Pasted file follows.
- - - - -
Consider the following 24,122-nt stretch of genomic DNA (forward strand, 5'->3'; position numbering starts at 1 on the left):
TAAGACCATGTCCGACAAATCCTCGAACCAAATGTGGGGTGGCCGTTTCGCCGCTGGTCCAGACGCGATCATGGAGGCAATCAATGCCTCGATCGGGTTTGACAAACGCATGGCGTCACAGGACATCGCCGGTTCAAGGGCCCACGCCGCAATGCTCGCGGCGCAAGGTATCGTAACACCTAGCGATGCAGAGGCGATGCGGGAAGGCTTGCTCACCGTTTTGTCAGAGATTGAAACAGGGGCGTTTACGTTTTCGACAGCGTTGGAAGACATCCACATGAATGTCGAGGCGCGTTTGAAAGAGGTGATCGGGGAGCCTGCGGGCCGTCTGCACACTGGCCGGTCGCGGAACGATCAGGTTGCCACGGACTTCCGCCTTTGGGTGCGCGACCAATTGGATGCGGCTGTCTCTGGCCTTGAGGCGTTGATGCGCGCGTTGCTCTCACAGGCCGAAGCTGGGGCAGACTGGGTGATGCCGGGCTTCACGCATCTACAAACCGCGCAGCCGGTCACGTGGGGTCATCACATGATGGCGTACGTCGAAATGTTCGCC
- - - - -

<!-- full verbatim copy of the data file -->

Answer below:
Consider the following 24,122-nt stretch of genomic DNA (forward strand, 5'->3'; position numbering starts at 1 on the left):
TAAGACCATGTCCGACAAATCCTCGAACCAAATGTGGGGTGGCCGTTTCGCCGCTGGTCCAGACGCGATCATGGAGGCAATCAATGCCTCGATCGGGTTTGACAAACGCATGGCGTCACAGGACATCGCCGGTTCAAGGGCCCACGCCGCAATGCTCGCGGCGCAAGGTATCGTAACACCTAGCGATGCAGAGGCGATGCGGGAAGGCTTGCTCACCGTTTTGTCAGAGATTGAAACAGGGGCGTTTACGTTTTCGACAGCGTTGGAAGACATCCACATGAATGTCGAGGCGCGTTTGAAAGAGGTGATCGGGGAGCCTGCGGGCCGTCTGCACACTGGCCGGTCGCGGAACGATCAGGTTGCCACGGACTTCCGCCTTTGGGTGCGCGACCAATTGGATGCGGCTGTCTCTGGCCTTGAGGCGTTGATGCGCGCGTTGCTCTCACAGGCCGAAGCTGGGGCAGACTGGGTGATGCCGGGCTTCACGCATCTACAAACCGCGCAGCCGGTCACGTGGGGTCATCACATGATGGCGTACGTCGAAATGTTCGCC